Before the establishment of the AK Party, both Erdogan and Gul had some contacts with certain US officials. As a result, both sides came to a mutual understanding about each other. However, it is still possible to say that the US will remain cautious about the AK Party. On the other side, the US saw a golden opportunity in the new political formation for two reasons. First, for Americans, keeping the doors closed to Erdogan, the only popular figure in the country at this moment, would extent the political and economic chaos and instability in a strategically very important country. Second, for the certain segments among the US policy makers, a compromise between Islam and democracy would bring political stability to Muslim world and might reduce the tensions between Western and Muslim cultures. In achieving such a compromise between Islam and democracy, Turkey and Turkish Islamic movements have the greatest potential in comparison to other parts of the world.

For the reformists, the approval of the state elite was the most critical factor. Nevertheless, they were not completely without the leverage vis-a-vis the state. The lethargy of the political system would bring the state elite into a negotiation table with the reformists. The most important condition by the state elite was that the new party should not resemble the Refah or Fazilet Party of the past. In order to prove that, having a political agenda approved by the state would not be enough in a country where Islamists have always been accused of hiding their real intentions (takiyye). There is no doubt that there were some contacts between reformists and the military. Despite the fact that he was politically banned from politics, Erdogan’s visits to Anatolian towns for political reasons were signs of the tolerance towards him. Even the media was portraying a relatively positive image of the reformists in the FP. Obviously; Erdogan was given a conditional green light. In the beginning, the reasoning behind this was that after the split, none of new parties emerged out of Fazilet might not be able to get 10 percent of votes, the electoral threshold to have seats in the parliament. Nevertheless, when it became clear that Erdogan could be able get up to 30 percent of votes, which allows a political party to come to power alone, the media began to call Erdogan to prove that he left his Islamist past behind and became a real democrat. This media campaign aimed at two things in the beginning: First, the media, the mouthpiece of the regime, was warning Erdogan and his friends that they could not continue to go on their ways without coming to an agreement with the system. Second, the campaign aimed at creating suspicions around Erdogan in order to discourage voters of other parties to vote for him and his party.

For the state elite, who did not prevent the Court of Constitution from making a decision that removed the ban over Erdogan, the names of founding members and members of party’s central decision making committee were more important than the political message the reformists were trying to give. At this point, AK Party failed to convince the state elite. In addition to 6 women founding members with headscarf, most of the decisions making committee and founding members were the former Refah/Fazilet members. Then, the media campaign against Erdogan changed its shape and style from questioning his sincerity in his new orientation to an assault on Erdogan and his party. Even a columnist went too far by saying that the march of the periphery’s people toward power must be stopped. This was a call to the center of the power to act to protect the country from non-urbanized, uncivilized, anti-Western social forces (!) before it would be too late to do so. As a part of this campaign, the private Kanal D television aired videotapes of the speeches Erdogan made in 1992, in which he said “you cannot be secular and be Muslim at the same time.” After the broadcasting of the videotape, a prosecutor launched an investigation into whether Erdogan should be prosecuted for insulting the state in according to the article 159 of the Turkish Penal Code, which demands prison term up to 6 years.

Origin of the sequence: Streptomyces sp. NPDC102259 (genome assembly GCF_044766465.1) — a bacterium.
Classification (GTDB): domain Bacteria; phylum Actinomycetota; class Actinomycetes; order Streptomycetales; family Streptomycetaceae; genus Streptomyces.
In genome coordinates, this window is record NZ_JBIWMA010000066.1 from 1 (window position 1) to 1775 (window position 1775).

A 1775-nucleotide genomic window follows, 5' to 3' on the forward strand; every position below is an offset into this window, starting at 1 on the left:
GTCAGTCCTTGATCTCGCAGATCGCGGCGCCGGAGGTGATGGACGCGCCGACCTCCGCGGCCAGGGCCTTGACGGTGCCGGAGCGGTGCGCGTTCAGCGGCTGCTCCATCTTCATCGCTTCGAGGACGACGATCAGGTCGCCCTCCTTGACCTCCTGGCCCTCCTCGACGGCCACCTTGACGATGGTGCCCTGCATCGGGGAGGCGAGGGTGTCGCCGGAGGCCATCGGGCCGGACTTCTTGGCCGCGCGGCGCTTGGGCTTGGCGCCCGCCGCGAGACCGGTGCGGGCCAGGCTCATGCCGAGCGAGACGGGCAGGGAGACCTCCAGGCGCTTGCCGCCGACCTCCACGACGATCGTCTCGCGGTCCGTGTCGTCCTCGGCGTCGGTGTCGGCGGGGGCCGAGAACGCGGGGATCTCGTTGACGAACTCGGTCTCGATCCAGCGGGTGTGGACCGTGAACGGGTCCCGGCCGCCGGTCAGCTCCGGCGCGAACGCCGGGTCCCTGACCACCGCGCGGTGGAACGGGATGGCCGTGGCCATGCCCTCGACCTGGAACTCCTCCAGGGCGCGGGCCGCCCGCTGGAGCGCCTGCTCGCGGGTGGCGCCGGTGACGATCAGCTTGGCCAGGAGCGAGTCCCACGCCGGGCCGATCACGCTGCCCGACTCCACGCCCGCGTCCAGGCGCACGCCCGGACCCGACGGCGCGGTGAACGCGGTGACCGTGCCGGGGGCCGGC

Moreover, chief prosecutor Sabih Kanadoglu asked the Court of Constitution to remove Erdogan from the leadership of the AK Party. He also demanded that 6 female founding members of the party who wear hijab should be barred from party membership. On August 30, the Office of the Joint Staff did not invite Erdogan to the reception held due to the Victory Day celebrations although the Office even invited leader of a part that does not have any seats in the parliament.

The most recent campaigns of lynch against Erdogan attempted to damage his reputation as an honest politician. Following media speculations about how Erdogan favored certain companies in biddings of the municipality, the Istanbul police department detained former municipality bureaucrats of Erdogan era and representatives of the Albayraklar holding company. The police tortured some of the detainees and forced them to testify against Erdogan. During these raids, when the police could not find one representative of the Albayraklar at home, they took his wife and three children (all of them are under 12) as hostages. The common conviction is that Mesut Yilmaz, the deputy Prime Minister and leader of the Motherland Party masterminded this operation. Yilmaz’s party is a partner of the three-party coalition government and holds the post of the Ministry of Interior. The Dogan Media group, favored by Yilmaz in many government biddings, served as the propaganda machine of Yilmaz with the hope that the eradication of Erdogan from politics might help the Motherland Party to protect its votes.

At this moment, the near future does not look very promising for both reformist and conservative wings of Islamic movement. The Saadet Party led by Recai Kutan and under Erbakan’s surveillance, does not look like that it would be able to pass 10 per cent threshold even if the Erdogan’s party will be prevented from participating elections. The party’s poor performance within last four years even alienated some of the most loyal party supporters. The AK Party did not satisfy the ruling elite because the NOM was heavily represented in it. Although the party could be able to continue, Erdogan would possibly be prevented from continuing his political life. Without Erdogan, a charismatic and popular figure, the AK Party is not expected to perform very well. The common opinion is that Erdogan can only survive if he makes an alliance with another center right party or formation approved by the state. Otherwise chances for Erdogan are very slim. Even the international conjuncture began to work against Erdogan due to recent attacks on the World Trade Center and the Pentagon. During the time when the Pentagon gained the upper hand in the US policy making process, the US would not want to alienate the Turkish military for the sake of Erdogan, who may hesitate to bow to the American demands in many occasions.